But I really don't see the issue with not having long discussions about race? My parents never really discussed it, unless I asked questions. I grew up not seeing race, not seeing anything. My Papa was so proud when I played with a child at the park who had no arm. It made no difference to me, I knew some people had no arms or legs or whatever. These weren't things I was explicitly taught or told. I picked up on how my parents treated people and imitated them. I feel like you need to lead by example in the end. Frankly, depending on the age, the child could be very confused by conversations about racism. Unless it relates to them at that moment, you can hold off, and simply explain that everyone is a little different and that's okay. Just like when you teach them about sex you don't need to explain every single detail, every fetish, all about sexual abuse, etc. at the same time. Those can come later when they're more relevant and the child is more prepared to understand them.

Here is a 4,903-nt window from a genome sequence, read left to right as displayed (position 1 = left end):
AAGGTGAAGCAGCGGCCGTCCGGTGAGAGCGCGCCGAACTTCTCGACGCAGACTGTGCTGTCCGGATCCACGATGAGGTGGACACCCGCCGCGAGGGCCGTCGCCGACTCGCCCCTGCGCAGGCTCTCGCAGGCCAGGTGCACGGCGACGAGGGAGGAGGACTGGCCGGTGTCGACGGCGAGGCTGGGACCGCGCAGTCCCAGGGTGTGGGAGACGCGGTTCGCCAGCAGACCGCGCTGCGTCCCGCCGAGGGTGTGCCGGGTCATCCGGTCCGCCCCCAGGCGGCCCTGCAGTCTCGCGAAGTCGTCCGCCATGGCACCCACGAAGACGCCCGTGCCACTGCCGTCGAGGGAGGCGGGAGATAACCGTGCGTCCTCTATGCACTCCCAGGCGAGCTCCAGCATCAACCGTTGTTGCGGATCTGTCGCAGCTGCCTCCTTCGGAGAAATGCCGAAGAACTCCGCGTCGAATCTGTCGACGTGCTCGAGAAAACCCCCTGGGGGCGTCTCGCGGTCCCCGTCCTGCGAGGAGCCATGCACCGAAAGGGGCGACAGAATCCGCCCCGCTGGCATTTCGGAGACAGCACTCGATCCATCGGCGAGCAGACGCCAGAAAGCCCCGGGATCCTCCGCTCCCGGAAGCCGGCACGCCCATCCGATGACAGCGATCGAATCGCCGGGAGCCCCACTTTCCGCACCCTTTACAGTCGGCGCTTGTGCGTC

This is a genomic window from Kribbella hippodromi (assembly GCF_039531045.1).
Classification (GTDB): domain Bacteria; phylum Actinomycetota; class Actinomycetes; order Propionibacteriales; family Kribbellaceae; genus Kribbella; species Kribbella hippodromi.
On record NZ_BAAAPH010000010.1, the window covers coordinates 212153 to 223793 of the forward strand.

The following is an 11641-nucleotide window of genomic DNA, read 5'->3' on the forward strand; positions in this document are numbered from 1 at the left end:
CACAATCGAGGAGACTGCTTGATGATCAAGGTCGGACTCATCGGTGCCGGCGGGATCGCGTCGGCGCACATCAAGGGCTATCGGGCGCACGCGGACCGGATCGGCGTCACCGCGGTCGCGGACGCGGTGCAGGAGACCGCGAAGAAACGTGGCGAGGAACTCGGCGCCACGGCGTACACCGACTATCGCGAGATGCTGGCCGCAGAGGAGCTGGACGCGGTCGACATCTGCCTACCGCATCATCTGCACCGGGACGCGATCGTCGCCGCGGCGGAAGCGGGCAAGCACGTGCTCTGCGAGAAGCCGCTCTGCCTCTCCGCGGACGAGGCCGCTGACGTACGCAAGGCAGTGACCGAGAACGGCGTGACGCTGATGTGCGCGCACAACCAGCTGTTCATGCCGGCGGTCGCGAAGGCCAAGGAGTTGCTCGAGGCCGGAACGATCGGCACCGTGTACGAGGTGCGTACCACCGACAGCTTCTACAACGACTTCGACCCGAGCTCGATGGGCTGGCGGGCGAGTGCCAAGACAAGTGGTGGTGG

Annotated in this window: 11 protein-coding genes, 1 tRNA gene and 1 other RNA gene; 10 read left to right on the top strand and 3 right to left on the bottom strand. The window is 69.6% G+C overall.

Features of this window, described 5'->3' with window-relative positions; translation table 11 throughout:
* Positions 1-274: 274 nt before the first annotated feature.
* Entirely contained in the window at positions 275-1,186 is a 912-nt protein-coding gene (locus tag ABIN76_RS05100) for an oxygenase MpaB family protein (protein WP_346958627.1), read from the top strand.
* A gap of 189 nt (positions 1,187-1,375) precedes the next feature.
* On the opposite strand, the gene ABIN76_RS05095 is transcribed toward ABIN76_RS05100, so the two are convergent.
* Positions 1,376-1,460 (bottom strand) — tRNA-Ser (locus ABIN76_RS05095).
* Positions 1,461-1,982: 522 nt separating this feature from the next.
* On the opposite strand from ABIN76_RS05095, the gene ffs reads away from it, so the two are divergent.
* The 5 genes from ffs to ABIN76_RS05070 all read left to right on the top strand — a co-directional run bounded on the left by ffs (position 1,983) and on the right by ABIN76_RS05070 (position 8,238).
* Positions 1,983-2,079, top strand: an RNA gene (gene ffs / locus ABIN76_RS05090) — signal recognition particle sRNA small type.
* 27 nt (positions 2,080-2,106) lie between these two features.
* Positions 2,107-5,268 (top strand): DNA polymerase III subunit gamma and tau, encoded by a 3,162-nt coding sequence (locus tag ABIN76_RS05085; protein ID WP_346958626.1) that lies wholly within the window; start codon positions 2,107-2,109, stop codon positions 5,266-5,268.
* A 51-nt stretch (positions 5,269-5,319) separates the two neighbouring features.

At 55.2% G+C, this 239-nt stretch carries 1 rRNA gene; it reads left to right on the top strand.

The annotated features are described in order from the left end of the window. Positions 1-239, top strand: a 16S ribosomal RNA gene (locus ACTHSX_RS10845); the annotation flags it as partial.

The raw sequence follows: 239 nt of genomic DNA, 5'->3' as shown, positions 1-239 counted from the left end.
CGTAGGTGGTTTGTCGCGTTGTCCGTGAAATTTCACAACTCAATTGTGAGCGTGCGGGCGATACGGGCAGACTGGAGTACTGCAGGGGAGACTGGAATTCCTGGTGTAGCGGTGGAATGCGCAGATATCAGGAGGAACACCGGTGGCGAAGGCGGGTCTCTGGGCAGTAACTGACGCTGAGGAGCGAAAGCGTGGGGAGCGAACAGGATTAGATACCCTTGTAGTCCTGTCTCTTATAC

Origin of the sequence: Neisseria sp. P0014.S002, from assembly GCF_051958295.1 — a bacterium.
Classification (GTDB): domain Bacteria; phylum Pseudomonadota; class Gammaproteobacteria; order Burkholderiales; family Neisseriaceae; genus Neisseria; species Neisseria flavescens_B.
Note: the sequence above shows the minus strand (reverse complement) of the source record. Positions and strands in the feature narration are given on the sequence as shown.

Coles... Coles_mom

Thank goodness for the above comments! I came to say the exact same thing. I don't talk about race because I DON'T want it to be an issue. Stop talking about the differences!!! I don't know if my kids even realize kids are different skin colors...they've never mentioned it...because we accept everyone.

handy... handy0318

Did anyone stop for a moment and try to figure out that perhaps the reason why 89 percent of millennials believe everyone should be treated the same -- no matter their race is precisely because they were raised knowing it wasn't an issue? Let's give the color blind approach a few more years... I agree with Katharine205 "Racism will stop being an issue when we stop making an issue out of it."

katyd... katydidsmom

We don't talk much about it in our house (we are a mixed family---Mexican and white) only if my kids make any comments or ask questions. We live in a college town and have a lot of diverse friends, black, white, Hispanic, and Asian, so I hope that simply having a wide range of diverse experiences will sink in to them